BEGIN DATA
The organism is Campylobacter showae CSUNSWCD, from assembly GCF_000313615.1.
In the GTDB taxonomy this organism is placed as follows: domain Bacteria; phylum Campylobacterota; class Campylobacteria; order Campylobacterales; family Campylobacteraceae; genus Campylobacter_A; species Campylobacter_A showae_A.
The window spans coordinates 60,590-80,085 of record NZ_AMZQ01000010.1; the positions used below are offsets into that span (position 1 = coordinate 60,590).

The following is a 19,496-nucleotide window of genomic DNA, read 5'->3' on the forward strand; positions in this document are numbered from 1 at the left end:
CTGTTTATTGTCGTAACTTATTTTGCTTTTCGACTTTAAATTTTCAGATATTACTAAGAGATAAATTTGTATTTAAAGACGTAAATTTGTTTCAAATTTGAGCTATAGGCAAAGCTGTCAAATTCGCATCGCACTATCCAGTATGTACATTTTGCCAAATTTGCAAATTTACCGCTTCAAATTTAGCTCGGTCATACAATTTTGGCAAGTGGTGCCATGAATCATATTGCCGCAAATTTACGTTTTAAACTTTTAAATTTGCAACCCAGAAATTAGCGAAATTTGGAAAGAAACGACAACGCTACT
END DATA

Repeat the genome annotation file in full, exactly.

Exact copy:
The organism is Campylobacter showae CSUNSWCD, from assembly GCF_000313615.1.
In the GTDB taxonomy this organism is placed as follows: domain Bacteria; phylum Campylobacterota; class Campylobacteria; order Campylobacterales; family Campylobacteraceae; genus Campylobacter_A; species Campylobacter_A showae_A.
The window spans coordinates 60,590-80,085 of record NZ_AMZQ01000010.1; the positions used below are offsets into that span (position 1 = coordinate 60,590).

The following is a 19,496-nucleotide window of genomic DNA, read 5'->3' on the forward strand; positions in this document are numbered from 1 at the left end:
CTGTTTATTGTCGTAACTTATTTTGCTTTTCGACTTTAAATTTTCAGATATTACTAAGAGATAAATTTGTATTTAAAGACGTAAATTTGTTTCAAATTTGAGCTATAGGCAAAGCTGTCAAATTCGCATCGCACTATCCAGTATGTACATTTTGCCAAATTTGCAAATTTACCGCTTCAAATTTAGCTCGGTCATACAATTTTGGCAAGTGGTGCCATGAATCATATTGCCGCAAATTTACGTTTTAAACTTTTAAATTTGCAACCCAGAAATTAGCGAAATTTGGAAAGAAACGACAACGCTACT